NYU Washington, DC was proud to host the 3rd Annual Weissberg Forum for Discourse in the Public Square, with a dialogue focused on the Affordable Care Act. Special guests include former U.S. Representative and House Majority Leader, Eric Cantor, and former U.S. Secretary of Health and Human Services, Kathleen Sebelius, in a discussion moderated by Steve McMahon, CEO of Purple Strategies and NYU Washington, DC adjunct faculty.
Cheryl Healton, Director of the NYU Global Initiative on Public Health introduced the keynote portion of the program. The forum then conclude with a panel of expert discussants, led by Ann Kurth, Associate Dean for Research at GIPH. Discussants included Congresswoman Alma Adams, Ph. D., Sherry Glied, Dean of NYU Wagner, Mary Langowski, Executive Vice President for Strategy, Policy and Market Development at CVS Health, and Michael Tanner, Senior Fellow at CATO Institute.
Perspectives on the Shifting US Health Landscape: Leading Policymakers, Professionals and Providers Debate the New Geography Shaping Health in America
Despite spending more money on health care than any other nation, the US performs poorly on a number of population health indices, in part because it under-invests in public health efforts such as disease prevention programs.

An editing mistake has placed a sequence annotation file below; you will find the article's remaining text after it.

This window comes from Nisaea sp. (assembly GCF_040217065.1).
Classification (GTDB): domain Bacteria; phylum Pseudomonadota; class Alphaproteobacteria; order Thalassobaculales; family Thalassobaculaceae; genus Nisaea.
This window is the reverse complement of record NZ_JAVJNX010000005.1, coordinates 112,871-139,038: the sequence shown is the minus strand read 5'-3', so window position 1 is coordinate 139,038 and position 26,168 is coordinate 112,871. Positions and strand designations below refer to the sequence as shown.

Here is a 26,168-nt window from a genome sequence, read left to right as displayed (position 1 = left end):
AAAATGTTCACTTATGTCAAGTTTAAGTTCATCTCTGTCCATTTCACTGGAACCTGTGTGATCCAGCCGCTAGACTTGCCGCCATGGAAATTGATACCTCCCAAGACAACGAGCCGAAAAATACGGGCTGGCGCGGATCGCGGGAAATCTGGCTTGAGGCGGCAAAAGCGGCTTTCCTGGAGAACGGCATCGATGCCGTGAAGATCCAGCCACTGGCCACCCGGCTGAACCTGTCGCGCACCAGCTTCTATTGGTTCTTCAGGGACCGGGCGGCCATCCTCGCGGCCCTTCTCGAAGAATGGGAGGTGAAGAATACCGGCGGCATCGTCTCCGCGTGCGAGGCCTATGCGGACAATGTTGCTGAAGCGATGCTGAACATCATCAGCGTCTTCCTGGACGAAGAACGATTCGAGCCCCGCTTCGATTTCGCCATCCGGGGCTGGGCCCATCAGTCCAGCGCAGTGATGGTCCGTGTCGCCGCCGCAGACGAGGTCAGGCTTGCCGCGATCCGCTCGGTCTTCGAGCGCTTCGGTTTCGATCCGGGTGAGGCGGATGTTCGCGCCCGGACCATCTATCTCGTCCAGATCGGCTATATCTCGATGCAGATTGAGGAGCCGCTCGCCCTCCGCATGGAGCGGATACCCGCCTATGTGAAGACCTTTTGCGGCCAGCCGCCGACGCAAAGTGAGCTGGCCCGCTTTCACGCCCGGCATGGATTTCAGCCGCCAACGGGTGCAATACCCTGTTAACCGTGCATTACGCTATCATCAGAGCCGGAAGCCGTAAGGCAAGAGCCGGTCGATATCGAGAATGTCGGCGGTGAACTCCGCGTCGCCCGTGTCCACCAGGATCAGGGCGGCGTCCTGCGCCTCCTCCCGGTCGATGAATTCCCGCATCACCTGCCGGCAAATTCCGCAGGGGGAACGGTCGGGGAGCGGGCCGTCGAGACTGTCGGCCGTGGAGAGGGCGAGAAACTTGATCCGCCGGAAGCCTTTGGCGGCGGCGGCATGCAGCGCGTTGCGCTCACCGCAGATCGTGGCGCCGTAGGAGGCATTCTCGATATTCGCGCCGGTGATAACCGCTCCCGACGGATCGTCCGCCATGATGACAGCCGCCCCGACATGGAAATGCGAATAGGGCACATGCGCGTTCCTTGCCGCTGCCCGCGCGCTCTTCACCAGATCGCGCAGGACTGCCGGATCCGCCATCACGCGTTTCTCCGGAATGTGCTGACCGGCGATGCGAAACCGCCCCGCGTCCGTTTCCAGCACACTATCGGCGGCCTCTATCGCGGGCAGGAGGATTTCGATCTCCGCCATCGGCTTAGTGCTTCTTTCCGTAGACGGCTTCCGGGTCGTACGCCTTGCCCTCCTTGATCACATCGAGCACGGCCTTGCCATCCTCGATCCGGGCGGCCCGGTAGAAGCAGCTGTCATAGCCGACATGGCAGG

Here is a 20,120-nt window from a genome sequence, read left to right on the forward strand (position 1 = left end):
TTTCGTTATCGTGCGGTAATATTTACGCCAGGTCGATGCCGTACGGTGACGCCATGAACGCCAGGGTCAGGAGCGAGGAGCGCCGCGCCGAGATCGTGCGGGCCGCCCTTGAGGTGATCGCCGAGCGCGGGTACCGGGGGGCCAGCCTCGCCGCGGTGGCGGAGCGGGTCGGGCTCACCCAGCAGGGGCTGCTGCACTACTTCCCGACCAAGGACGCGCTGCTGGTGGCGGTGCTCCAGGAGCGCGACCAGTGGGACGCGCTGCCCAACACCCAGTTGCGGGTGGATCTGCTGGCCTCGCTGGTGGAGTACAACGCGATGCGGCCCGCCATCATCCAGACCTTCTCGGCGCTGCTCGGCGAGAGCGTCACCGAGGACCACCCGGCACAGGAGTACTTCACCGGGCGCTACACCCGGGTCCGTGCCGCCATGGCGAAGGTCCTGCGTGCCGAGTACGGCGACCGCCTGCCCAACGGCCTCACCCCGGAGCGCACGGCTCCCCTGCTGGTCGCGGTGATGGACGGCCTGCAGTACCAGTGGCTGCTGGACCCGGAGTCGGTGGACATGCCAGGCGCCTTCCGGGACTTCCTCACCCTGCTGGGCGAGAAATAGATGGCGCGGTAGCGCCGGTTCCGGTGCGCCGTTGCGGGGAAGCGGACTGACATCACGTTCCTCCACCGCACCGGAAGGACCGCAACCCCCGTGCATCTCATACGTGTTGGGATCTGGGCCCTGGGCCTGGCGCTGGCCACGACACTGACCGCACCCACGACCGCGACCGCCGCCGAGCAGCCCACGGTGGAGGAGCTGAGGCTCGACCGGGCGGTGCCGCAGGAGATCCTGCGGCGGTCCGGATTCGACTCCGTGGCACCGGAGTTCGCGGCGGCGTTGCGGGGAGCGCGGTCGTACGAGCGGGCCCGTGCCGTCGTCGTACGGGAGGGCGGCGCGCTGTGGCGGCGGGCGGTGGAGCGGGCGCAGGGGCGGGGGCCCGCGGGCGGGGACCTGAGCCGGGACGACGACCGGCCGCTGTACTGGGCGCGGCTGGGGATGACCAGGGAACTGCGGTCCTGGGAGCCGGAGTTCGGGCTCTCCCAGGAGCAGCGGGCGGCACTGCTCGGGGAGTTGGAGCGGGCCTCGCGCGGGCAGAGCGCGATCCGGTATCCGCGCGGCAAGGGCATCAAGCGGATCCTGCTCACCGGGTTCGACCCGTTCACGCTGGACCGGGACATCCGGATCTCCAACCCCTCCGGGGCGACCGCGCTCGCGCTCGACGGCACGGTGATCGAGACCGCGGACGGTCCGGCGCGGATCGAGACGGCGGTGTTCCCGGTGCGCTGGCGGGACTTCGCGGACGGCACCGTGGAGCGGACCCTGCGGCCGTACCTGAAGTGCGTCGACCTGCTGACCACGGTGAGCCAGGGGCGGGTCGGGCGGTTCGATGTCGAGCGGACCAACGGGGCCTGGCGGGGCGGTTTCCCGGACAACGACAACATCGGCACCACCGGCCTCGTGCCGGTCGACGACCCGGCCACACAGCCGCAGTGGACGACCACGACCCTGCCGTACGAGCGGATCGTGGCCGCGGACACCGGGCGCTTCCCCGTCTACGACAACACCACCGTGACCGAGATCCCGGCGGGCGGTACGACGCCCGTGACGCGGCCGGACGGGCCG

Major transitions are underway however, with hospitals shifting from in-patient volume to an emphasis on the value of services they provide, insurers supporting trends away from acute care delivery to community-based care and prevention, and informed consumers playing a more central role.
Health reform in the Affordable Care Act (ACA) recognizes the importance of public health services that are often ‘hidden’ from the public, less visible than hospitals or the latest technology or medication. Examples include some key preventive services that have no out-of-pocket expenditures and the Prevention and Public Health Fund established by the ACA.
This event explored the drivers of these tectonic shifts, how they affect public health, and the best way to get what our dollars should buy: a healthier population, instead of one that ranks 17 among high income countries for life expectancy at birth. What is at stake as we implement reforms? How do we ensure we get it right and what are the consequences of getting it wrong? What role does compromise among those with disparate perspectives and rigorous evaluation of outcomes play in increasing our chance of success?